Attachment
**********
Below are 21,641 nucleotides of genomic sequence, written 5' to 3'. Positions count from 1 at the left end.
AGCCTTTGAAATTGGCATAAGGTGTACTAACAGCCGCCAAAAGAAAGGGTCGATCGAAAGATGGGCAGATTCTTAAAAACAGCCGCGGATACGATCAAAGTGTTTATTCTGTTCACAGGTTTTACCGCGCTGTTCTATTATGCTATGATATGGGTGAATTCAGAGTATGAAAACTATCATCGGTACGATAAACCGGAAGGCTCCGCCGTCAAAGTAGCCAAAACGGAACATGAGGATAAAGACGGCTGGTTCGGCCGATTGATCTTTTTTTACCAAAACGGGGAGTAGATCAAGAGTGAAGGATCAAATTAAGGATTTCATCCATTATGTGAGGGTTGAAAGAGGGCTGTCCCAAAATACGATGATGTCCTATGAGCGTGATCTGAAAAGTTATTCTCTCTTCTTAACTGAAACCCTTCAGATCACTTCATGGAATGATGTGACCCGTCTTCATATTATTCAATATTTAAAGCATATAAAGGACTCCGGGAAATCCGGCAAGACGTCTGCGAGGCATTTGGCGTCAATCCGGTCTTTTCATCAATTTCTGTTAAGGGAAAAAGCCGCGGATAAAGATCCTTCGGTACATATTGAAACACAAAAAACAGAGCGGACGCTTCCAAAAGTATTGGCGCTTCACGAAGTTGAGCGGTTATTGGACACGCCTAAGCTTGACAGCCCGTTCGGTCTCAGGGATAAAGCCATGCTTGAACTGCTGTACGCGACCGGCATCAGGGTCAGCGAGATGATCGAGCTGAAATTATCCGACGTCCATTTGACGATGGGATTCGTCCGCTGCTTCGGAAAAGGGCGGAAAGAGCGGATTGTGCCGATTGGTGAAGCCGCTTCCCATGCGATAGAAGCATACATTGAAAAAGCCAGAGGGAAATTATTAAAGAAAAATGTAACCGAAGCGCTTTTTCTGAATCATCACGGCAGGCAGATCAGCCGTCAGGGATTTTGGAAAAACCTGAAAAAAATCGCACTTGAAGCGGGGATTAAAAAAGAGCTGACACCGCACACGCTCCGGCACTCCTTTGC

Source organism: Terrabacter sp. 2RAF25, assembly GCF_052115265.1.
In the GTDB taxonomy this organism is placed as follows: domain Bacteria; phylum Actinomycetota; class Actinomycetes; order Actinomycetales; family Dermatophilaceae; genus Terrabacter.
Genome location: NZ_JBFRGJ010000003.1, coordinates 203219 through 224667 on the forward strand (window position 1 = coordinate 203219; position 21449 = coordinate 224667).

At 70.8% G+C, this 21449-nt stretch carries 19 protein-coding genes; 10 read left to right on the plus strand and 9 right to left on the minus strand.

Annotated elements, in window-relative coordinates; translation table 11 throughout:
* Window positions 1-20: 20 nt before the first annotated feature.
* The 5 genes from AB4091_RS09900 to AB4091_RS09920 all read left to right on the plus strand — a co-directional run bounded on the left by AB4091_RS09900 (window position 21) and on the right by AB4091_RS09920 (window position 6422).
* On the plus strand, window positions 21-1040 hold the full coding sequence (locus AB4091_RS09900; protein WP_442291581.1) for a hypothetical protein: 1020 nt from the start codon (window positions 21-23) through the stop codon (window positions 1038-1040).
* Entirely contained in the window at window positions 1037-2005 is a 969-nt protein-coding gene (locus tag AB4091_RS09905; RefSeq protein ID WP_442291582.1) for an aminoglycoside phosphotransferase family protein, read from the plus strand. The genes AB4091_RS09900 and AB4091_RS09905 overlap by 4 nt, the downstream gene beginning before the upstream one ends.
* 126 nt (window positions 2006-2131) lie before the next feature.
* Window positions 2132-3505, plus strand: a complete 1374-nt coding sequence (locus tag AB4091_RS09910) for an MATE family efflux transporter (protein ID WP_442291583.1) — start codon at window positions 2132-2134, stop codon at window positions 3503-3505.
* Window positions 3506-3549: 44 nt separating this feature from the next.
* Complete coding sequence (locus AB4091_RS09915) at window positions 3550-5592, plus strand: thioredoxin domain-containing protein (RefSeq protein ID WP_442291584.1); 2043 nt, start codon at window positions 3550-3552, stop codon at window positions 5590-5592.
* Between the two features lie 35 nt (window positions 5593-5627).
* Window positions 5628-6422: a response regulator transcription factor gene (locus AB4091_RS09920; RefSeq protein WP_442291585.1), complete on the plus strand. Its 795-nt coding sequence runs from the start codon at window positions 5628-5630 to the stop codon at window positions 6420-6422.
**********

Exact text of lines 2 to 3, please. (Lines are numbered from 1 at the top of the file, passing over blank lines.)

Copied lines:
AGCCTTTGAAATTGGCATAAGGTGTACTAACAGCCGCCAAAAGAAAGGGTCGATCGAAAGATGGGCAGATTCTTAAAAACAGCCGCGGATACGATCAAAGTGTTTATTCTGTTCACAGGTTTTACCGCGCTGTTCTATTATGCTATGATATGGGTGAATTCAGAGTATGAAAACTATCATCGGTACGATAAACCGGAAGGCTCCGCCGTCAAAGTAGCCAAAACGGAACATGAGGATAAAGACGGCTGGTTCGGCCGATTGATCTTTTTTTACCAAAACGGGGAGTAGATCAAGAGTGAAGGATCAAATTAAGGATTTCATCCATTATGTGAGGGTTGAAAGAGGGCTGTCCCAAAATACGATGATGTCCTATGAGCGTGATCTGAAAAGTTATTCTCTCTTCTTAACTGAAACCCTTCAGATCACTTCATGGAATGATGTGACCCGTCTTCATATTATTCAATATTTAAAGCATATAAAGGACTCCGGGAAATCCGGCAAGACGTCTGCGAGGCATTTGGCGTCAATCCGGTCTTTTCATCAATTTCTGTTAAGGGAAAAAGCCGCGGATAAAGATCCTTCGGTACATATTGAAACACAAAAAACAGAGCGGACGCTTCCAAAAGTATTGGCGCTTCACGAAGTTGAGCGGTTATTGGACACGCCTAAGCTTGACAGCCCGTTCGGTCTCAGGGATAAAGCCATGCTTGAACTGCTGTACGCGACCGGCATCAGGGTCAGCGAGATGATCGAGCTGAAATTATCCGACGTCCATTTGACGATGGGATTCGTCCGCTGCTTCGGAAAAGGGCGGAAAGAGCGGATTGTGCCGATTGGTGAAGCCGCTTCCCATGCGATAGAAGCATACATTGAAAAAGCCAGAGGGAAATTATTAAAGAAAAATGTAACCGAAGCGCTTTTTCTGAATCATCACGGCAGGCAGATCAGCCGTCAGGGATTTTGGAAAAACCTGAAAAAAATCGCACTTGAAGCGGGGATTAAAAAAGAGCTGACACCGCACACGCTCCGGCACTCCTTTGC

Source organism: Terrabacter sp. 2RAF25, assembly GCF_052115265.1.